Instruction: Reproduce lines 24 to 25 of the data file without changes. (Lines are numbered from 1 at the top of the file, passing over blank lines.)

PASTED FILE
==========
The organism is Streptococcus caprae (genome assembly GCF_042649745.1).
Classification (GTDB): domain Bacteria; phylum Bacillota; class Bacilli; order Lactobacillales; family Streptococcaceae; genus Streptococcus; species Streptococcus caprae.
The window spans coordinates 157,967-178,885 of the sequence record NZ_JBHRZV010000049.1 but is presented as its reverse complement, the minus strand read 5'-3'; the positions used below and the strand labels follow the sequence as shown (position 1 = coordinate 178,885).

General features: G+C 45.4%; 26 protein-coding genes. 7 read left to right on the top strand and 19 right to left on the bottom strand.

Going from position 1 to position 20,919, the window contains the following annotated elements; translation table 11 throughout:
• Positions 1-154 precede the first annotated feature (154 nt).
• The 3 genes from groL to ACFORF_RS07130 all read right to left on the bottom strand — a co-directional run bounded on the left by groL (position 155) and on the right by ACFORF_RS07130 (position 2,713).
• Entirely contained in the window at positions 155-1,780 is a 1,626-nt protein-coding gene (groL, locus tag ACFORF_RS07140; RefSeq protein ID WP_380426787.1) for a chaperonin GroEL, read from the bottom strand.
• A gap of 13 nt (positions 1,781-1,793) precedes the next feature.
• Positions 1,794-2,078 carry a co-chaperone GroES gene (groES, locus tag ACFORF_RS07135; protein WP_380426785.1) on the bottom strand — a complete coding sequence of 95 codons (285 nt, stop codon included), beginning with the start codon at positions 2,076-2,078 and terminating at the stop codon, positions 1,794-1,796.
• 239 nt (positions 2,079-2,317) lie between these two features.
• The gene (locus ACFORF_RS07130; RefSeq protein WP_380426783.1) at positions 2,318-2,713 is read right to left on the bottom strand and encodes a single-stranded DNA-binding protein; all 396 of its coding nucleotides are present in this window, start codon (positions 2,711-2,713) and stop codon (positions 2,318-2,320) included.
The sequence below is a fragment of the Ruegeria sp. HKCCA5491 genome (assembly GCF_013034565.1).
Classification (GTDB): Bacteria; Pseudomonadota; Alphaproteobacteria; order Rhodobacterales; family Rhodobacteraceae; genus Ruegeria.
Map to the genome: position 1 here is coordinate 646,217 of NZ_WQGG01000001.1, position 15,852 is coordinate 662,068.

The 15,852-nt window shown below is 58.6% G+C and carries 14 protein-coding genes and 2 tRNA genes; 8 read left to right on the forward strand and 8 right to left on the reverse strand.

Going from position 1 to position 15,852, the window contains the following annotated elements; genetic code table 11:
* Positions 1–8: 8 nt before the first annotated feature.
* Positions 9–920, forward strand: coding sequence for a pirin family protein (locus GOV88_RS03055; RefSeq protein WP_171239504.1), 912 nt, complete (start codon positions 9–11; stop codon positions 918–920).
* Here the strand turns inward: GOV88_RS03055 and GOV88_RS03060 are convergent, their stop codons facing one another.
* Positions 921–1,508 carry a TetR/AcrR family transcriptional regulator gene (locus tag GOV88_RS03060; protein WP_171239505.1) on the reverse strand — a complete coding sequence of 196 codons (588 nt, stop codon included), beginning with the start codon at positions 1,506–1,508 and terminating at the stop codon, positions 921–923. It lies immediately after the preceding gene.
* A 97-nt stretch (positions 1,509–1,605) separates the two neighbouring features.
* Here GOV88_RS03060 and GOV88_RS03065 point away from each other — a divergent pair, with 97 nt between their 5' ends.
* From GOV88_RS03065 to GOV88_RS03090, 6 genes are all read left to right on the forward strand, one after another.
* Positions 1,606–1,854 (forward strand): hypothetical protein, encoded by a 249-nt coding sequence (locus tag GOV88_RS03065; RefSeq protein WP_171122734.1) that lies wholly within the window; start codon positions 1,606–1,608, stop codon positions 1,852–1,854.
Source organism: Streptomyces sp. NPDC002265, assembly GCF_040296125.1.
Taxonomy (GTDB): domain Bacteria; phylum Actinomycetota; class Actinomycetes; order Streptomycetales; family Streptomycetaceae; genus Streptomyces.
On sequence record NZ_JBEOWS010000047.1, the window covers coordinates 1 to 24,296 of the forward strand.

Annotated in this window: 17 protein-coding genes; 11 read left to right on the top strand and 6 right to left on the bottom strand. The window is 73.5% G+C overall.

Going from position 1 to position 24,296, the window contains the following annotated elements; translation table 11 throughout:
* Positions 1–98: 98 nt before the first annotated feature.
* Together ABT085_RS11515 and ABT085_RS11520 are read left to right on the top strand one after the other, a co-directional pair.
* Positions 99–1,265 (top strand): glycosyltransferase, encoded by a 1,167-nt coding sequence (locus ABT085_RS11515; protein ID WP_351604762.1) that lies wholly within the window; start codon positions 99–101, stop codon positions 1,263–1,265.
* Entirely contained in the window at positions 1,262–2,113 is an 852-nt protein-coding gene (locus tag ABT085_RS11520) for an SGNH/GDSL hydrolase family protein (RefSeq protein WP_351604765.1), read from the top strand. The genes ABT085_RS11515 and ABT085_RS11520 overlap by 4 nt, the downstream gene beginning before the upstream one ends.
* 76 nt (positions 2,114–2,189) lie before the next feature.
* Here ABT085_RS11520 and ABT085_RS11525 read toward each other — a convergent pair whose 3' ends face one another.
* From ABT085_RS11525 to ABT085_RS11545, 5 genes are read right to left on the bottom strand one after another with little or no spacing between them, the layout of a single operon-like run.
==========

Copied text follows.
* From GOV88_RS03065 to GOV88_RS03090, 6 genes are all read left to right on the forward strand, one after another.
* Positions 1,606–1,854 (forward strand): hypothetical protein, encoded by a 249-nt coding sequence (locus tag GOV88_RS03065; RefSeq protein WP_171122734.1) that lies wholly within the window; start codon positions 1,606–1,608, stop codon positions 1,852–1,854.